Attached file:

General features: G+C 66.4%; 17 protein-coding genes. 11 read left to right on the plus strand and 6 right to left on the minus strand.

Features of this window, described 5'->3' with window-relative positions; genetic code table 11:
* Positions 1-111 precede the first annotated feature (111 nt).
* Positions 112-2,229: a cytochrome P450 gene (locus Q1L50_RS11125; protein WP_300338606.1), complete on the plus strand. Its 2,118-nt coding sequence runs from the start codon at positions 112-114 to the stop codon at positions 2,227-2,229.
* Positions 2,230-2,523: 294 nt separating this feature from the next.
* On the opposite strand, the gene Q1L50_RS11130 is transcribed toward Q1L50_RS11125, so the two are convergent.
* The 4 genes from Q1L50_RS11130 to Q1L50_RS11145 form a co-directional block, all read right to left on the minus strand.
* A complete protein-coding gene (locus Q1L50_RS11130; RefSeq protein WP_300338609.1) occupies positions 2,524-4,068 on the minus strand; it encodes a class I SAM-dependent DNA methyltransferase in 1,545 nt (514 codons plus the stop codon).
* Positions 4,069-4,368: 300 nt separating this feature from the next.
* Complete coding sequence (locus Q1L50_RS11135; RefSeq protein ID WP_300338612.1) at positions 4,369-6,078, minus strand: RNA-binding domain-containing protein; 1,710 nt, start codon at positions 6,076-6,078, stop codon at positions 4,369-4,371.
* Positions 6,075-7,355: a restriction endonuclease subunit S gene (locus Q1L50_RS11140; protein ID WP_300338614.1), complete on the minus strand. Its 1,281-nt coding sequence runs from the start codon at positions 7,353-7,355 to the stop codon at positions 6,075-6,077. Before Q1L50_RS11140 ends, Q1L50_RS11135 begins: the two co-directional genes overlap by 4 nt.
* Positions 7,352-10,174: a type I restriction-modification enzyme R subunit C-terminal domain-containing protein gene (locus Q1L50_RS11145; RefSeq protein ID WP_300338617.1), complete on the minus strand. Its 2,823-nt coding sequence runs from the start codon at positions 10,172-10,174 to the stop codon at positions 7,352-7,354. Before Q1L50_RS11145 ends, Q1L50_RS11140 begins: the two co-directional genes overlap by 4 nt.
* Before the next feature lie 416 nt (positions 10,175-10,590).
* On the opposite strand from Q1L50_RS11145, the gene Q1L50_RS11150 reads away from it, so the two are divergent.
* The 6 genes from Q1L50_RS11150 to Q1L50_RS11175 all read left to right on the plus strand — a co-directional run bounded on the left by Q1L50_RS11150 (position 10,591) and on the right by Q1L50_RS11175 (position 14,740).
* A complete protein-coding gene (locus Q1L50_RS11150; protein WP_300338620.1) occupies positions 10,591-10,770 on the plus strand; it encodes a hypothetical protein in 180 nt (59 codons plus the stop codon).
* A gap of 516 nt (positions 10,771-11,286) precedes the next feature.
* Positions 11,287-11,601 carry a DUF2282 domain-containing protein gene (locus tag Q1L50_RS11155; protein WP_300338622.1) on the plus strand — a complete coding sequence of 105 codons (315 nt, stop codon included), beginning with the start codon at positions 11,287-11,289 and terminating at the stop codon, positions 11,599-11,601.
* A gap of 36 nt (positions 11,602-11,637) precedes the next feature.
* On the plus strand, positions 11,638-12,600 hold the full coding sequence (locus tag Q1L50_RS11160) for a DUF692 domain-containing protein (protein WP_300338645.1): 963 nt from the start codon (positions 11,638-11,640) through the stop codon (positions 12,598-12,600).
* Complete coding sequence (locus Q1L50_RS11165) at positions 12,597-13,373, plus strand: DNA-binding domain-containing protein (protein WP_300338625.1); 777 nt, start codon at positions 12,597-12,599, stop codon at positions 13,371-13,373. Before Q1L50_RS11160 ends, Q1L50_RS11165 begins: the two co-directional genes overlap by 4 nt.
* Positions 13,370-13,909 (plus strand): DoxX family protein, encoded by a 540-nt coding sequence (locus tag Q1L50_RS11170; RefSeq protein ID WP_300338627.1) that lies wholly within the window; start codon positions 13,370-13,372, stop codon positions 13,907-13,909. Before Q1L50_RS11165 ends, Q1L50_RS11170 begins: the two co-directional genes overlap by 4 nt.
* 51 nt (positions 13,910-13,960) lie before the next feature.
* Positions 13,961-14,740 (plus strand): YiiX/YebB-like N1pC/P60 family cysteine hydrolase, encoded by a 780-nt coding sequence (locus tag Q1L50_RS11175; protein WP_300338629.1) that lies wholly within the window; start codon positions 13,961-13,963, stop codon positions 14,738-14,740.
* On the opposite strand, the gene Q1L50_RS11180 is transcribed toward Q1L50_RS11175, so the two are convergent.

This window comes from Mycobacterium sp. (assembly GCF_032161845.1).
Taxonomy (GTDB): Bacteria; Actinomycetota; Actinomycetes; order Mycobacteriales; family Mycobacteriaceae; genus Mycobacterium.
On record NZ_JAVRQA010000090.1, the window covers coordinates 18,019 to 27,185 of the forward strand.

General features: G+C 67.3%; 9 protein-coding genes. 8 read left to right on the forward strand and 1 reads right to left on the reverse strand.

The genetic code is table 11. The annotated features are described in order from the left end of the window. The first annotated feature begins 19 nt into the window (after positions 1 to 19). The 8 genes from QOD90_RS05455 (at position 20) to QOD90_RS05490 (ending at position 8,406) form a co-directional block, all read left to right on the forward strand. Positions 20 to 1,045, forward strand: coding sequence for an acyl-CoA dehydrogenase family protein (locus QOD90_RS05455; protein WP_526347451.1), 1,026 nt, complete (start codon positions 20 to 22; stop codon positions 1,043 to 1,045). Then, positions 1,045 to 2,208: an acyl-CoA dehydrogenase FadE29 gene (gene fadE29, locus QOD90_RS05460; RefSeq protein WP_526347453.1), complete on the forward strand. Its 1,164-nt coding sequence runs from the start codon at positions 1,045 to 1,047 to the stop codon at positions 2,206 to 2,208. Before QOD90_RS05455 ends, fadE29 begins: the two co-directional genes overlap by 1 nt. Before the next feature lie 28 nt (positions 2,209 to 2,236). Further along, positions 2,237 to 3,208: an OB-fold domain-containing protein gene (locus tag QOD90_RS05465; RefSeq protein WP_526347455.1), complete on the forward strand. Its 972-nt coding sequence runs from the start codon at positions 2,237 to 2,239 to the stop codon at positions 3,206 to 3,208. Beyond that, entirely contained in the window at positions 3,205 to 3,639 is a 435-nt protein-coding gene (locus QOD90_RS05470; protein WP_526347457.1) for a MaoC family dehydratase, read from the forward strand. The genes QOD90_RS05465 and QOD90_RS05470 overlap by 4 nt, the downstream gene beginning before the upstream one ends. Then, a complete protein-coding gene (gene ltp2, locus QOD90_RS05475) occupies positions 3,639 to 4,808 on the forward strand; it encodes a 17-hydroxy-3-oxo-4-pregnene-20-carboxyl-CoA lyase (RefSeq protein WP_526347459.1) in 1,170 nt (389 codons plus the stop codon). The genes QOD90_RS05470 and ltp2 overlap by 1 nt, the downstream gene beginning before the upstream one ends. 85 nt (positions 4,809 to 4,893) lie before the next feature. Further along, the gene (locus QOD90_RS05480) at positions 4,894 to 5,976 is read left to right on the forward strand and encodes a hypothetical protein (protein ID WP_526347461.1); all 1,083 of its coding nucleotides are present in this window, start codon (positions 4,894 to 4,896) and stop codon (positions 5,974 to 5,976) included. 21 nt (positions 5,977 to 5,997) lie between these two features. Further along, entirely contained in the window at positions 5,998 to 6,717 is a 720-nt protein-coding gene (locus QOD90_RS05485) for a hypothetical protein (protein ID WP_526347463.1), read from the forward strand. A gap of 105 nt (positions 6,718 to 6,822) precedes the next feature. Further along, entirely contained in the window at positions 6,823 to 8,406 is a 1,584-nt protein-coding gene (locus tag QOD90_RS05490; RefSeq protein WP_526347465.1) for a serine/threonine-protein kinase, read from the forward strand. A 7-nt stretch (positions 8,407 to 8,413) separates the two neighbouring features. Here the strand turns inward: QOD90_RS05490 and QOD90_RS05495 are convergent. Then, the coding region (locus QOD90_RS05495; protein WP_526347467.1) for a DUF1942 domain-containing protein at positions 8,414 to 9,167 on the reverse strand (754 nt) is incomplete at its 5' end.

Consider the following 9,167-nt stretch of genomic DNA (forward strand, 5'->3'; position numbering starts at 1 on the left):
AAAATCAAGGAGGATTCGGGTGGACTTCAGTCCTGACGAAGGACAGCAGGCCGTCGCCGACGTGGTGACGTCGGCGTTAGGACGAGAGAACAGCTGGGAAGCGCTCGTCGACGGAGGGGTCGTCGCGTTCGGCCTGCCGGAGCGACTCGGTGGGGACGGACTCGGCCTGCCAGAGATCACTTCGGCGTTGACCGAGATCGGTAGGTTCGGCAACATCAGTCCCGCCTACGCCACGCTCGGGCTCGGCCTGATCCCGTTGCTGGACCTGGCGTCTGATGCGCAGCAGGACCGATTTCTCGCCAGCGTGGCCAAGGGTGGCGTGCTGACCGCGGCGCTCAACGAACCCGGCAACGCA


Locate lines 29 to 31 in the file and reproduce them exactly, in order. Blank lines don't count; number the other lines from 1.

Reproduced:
General features: G+C 67.3%; 9 protein-coding genes. 8 read left to right on the forward strand and 1 reads right to left on the reverse strand.

The genetic code is table 11. The annotated features are described in order from the left end of the window. The first annotated feature begins 19 nt into the window (after positions 1 to 19). The 8 genes from QOD90_RS05455 (at position 20) to QOD90_RS05490 (ending at position 8,406) form a co-directional block, all read left to right on the forward strand. Positions 20 to 1,045, forward strand: coding sequence for an acyl-CoA dehydrogenase family protein (locus QOD90_RS05455; protein WP_526347451.1), 1,026 nt, complete (start codon positions 20 to 22; stop codon positions 1,043 to 1,045). Then, positions 1,045 to 2,208: an acyl-CoA dehydrogenase FadE29 gene (gene fadE29, locus QOD90_RS05460; RefSeq protein WP_526347453.1), complete on the forward strand. Its 1,164-nt coding sequence runs from the start codon at positions 1,045 to 1,047 to the stop codon at positions 2,206 to 2,208. Before QOD90_RS05455 ends, fadE29 begins: the two co-directional genes overlap by 1 nt. Before the next feature lie 28 nt (positions 2,209 to 2,236). Further along, positions 2,237 to 3,208: an OB-fold domain-containing protein gene (locus tag QOD90_RS05465; RefSeq protein WP_526347455.1), complete on the forward strand. Its 972-nt coding sequence runs from the start codon at positions 2,237 to 2,239 to the stop codon at positions 3,206 to 3,208. Beyond that, entirely contained in the window at positions 3,205 to 3,639 is a 435-nt protein-coding gene (locus QOD90_RS05470; protein WP_526347457.1) for a MaoC family dehydratase, read from the forward strand. The genes QOD90_RS05465 and QOD90_RS05470 overlap by 4 nt, the downstream gene beginning before the upstream one ends. Then, a complete protein-coding gene (gene ltp2, locus QOD90_RS05475) occupies positions 3,639 to 4,808 on the forward strand; it encodes a 17-hydroxy-3-oxo-4-pregnene-20-carboxyl-CoA lyase (RefSeq protein WP_526347459.1) in 1,170 nt (389 codons plus the stop codon). The genes QOD90_RS05470 and ltp2 overlap by 1 nt, the downstream gene beginning before the upstream one ends. 85 nt (positions 4,809 to 4,893) lie before the next feature. Further along, the gene (locus QOD90_RS05480) at positions 4,894 to 5,976 is read left to right on the forward strand and encodes a hypothetical protein (protein ID WP_526347461.1); all 1,083 of its coding nucleotides are present in this window, start codon (positions 4,894 to 4,896) and stop codon (positions 5,974 to 5,976) included. 21 nt (positions 5,977 to 5,997) lie between these two features. Further along, entirely contained in the window at positions 5,998 to 6,717 is a 720-nt protein-coding gene (locus QOD90_RS05485) for a hypothetical protein (protein ID WP_526347463.1), read from the forward strand. A gap of 105 nt (positions 6,718 to 6,822) precedes the next feature. Further along, entirely contained in the window at positions 6,823 to 8,406 is a 1,584-nt protein-coding gene (locus tag QOD90_RS05490; RefSeq protein WP_526347465.1) for a serine/threonine-protein kinase, read from the forward strand. A 7-nt stretch (positions 8,407 to 8,413) separates the two neighbouring features. Here the strand turns inward: QOD90_RS05490 and QOD90_RS05495 are convergent. Then, the coding region (locus QOD90_RS05495; protein WP_526347467.1) for a DUF1942 domain-containing protein at positions 8,414 to 9,167 on the reverse strand (754 nt) is incomplete at its 5' end.

Consider the following 9,167-nt stretch of genomic DNA (forward strand, 5'->3'; position numbering starts at 1 on the left):